The National Jury, presided over by director Kutlug Ataman, and composed of TimeOut Film Guide editor Geoff Andrew, author Ayse Kulin, producer Zeynep Özbatur, Sarajevo Film Festival Director Mirsad Purivatra and actress Bennu Yildirimlar, decided to give the Golden Tulip Best Film Award to Köprüdekiler (Men on the Bridge, 2009) directed by Asli Özge. A German-French-Turkish co-production, Köprüdekiler tells the stories of three characters whose lives are intertwined with the Bosphorus Bridge: Fikret, who sells roses in the traffic jam on the bridge; Umut, a driver of a shared-taxi passing over the bridge every day; and Murat, a 24-year-old traffic policeman who has been recently transferred to duty on the bridge. Shot with the good intention of giving a realistic profile of ordinary people and their ordinary lives with their difficulties and small dreams, this film would have been better if it could have reflected the lives of these characters through a more developed æsthetic perception and a philosophical insight into the stories of the ‘storylessness’ of their lives.
Human rights on the screen
First announced in 2007, the annual FACE Award (Council of Europe Film Award) is presented to the director of a film that raises public awareness and interest in human rights issues, creates better understanding of their importance, and best reflects the Council’s values of respect for human rights, individual freedom, political liberty and the rule of law. This year the FACE award was given to BirdWatchers – la terra degli uomini rossi (Birdwatchers, 2008) by Marco Bechis, by a jury composed of producer Peter Gustafsson, director Hüseyin Karabey, Jan Kleijssen from the Council of Europe and actress Serra Yilmaz. In choosing this film, the jury made the declaration that,
in today’s expanding world, respect for native populations and minorities is essential. By conveying this important message in a very well-constructed story, Birdwatchers describes the complexities of a changing society.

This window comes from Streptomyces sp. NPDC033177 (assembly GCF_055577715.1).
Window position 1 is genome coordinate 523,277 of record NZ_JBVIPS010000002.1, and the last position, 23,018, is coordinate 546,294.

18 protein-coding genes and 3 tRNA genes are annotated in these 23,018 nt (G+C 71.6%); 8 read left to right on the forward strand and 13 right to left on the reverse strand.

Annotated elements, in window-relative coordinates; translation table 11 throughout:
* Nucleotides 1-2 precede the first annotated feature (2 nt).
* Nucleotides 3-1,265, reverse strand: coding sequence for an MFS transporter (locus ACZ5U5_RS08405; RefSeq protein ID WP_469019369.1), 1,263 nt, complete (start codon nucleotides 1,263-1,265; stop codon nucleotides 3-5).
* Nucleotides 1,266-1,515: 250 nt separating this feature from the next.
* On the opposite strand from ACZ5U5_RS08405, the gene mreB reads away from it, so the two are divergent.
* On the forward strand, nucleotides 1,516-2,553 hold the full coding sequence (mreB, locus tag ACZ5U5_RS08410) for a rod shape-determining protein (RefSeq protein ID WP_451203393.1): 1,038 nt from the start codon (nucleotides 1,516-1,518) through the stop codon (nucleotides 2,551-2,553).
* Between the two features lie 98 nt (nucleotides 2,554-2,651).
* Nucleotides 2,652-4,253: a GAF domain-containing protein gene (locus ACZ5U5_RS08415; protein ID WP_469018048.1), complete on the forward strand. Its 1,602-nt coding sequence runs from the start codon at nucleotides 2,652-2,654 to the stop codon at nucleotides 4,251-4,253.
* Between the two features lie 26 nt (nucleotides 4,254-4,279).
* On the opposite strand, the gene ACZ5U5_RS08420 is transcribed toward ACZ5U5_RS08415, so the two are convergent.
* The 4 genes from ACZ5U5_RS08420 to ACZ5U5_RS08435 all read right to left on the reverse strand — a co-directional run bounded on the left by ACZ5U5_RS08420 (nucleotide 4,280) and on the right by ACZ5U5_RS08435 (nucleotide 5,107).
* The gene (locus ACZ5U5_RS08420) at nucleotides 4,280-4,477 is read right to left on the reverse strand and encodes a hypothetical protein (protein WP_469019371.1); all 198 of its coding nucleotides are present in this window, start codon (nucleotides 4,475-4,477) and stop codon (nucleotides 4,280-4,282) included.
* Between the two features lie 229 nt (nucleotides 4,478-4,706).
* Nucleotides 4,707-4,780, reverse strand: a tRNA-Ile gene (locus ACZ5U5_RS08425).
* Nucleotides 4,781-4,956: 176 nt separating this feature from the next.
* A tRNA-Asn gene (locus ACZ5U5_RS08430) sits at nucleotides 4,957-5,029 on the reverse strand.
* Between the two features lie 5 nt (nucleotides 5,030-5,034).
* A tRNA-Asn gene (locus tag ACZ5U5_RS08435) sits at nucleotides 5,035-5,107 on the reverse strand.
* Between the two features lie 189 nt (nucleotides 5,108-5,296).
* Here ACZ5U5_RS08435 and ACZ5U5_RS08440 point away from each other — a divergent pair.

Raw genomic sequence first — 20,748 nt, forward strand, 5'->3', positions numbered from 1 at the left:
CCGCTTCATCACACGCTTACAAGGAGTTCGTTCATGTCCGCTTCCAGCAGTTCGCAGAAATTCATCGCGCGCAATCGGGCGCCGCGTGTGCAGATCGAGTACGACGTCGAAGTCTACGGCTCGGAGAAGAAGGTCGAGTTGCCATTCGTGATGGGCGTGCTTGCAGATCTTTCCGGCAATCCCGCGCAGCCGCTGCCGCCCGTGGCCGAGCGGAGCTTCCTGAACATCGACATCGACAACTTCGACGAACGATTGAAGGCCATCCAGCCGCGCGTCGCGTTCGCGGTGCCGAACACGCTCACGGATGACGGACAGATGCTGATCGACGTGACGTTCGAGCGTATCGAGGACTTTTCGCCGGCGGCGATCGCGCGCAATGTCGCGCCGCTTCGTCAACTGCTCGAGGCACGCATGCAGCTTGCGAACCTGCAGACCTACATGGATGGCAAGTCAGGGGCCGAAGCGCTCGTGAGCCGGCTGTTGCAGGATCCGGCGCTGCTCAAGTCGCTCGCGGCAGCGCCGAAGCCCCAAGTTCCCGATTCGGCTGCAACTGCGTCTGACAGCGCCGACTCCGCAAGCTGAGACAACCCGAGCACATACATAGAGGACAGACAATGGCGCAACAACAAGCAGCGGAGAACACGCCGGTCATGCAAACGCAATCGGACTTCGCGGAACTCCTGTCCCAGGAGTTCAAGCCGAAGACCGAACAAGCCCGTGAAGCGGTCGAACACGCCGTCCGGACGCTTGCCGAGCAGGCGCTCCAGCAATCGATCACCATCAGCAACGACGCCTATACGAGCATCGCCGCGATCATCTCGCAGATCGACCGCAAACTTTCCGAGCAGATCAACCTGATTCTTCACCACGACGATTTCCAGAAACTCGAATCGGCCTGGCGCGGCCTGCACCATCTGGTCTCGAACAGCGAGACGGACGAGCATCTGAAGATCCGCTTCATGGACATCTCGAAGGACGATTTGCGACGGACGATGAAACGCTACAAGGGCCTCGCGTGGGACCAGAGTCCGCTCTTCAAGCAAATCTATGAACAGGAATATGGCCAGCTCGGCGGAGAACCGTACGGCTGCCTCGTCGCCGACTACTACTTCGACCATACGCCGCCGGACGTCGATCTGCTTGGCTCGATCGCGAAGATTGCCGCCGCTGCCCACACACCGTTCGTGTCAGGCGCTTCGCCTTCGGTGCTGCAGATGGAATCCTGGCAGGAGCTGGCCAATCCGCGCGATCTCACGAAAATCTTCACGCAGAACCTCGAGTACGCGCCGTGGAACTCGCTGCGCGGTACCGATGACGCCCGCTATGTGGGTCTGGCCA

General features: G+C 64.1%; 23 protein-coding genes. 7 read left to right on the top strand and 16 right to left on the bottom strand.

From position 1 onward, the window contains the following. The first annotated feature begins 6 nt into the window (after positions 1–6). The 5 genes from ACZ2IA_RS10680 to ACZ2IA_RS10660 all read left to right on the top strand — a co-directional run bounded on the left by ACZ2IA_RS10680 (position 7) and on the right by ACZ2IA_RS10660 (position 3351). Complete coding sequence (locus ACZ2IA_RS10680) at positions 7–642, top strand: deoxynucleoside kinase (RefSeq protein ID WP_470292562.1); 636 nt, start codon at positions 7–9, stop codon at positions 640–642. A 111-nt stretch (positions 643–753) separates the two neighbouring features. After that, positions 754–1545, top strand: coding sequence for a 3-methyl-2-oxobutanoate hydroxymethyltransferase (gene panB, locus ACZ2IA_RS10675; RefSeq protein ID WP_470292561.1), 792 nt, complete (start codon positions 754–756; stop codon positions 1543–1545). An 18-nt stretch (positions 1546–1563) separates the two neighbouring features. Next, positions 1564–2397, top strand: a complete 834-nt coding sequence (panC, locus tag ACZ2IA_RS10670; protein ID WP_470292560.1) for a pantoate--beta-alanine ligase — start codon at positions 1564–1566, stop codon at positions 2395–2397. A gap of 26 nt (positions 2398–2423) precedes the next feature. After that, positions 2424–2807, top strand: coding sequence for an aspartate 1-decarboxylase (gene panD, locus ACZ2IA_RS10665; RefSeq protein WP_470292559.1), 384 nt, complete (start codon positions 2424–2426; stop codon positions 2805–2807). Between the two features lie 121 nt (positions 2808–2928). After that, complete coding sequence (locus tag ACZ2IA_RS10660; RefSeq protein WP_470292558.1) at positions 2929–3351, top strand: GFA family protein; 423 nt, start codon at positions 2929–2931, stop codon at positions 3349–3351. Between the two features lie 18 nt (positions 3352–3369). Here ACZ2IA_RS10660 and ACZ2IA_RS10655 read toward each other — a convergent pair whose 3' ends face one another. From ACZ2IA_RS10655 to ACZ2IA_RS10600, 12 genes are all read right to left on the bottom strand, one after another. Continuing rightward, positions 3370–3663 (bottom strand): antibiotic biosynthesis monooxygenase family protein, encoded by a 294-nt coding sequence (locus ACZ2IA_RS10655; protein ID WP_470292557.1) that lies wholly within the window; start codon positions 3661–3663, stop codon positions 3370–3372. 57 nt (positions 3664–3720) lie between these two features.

A director known well by Turkish audiences for his film Garage Olimpo (1999), Bechis does a great job in giving the social and personal dimensions of a conflict between the Old World and New, in mid-west Brazil, bypassing a possible dichotomy between the two. The affair between the daughter of the fazeindro and a young indio acts as a sub-story, constantly undermining the presuppositions required by such a dichotomy. Bechis was outstandingly successful in getting most of the lead roles of the film cast with Guarani Indians. The words of one of these actors, Ambrosio – “There is justice – the white people’s justice against the Indian. In favour of the Indian, I see none” – gives a clear view of what the director wanted to and did achieve in his film: to create a perspective which advocates a world where justice will cease to be in favour of the strong.
The Special Jury Prize of this competition was given to the Indian film, Firaaq (2008), by Nandita Das for
courageously dealing with the sensitive theme of religious intolerance and sectarian strife. Despite showing terrible consequences, it also conveys a message of hope, demonstrating that people can make choices.
The film is the debut of the actress and human rights advocate Das, who says that “it is a work of fiction, based on a thousand true stories. Firaaq is set in Gujarat and brings to surface how a people’s lives are affected after riots and mayhem are unleashed in the state”; she adds that this film was never intended “to point fingers at someone or other”.
This year’s FIPRESCI award in the International Competition went to Süt (Milk, Turkey-France-Germany, 2008) by Semih Kaplanoglu, which is the second part of the Yusuf trilogy; the first part won last year’s National Competition. The award in the National Competition, in memory of Onat Kutlar, went to Hayat Var (My Only Sunshine, 2008) directed by Reha Erdem. The jury thought that both the films “represent a New Turkish Cinema, that is not self-centred or captured” and “enhance the possibilities of universal cinematographic aesthetics and answer to the essential questions of human life”.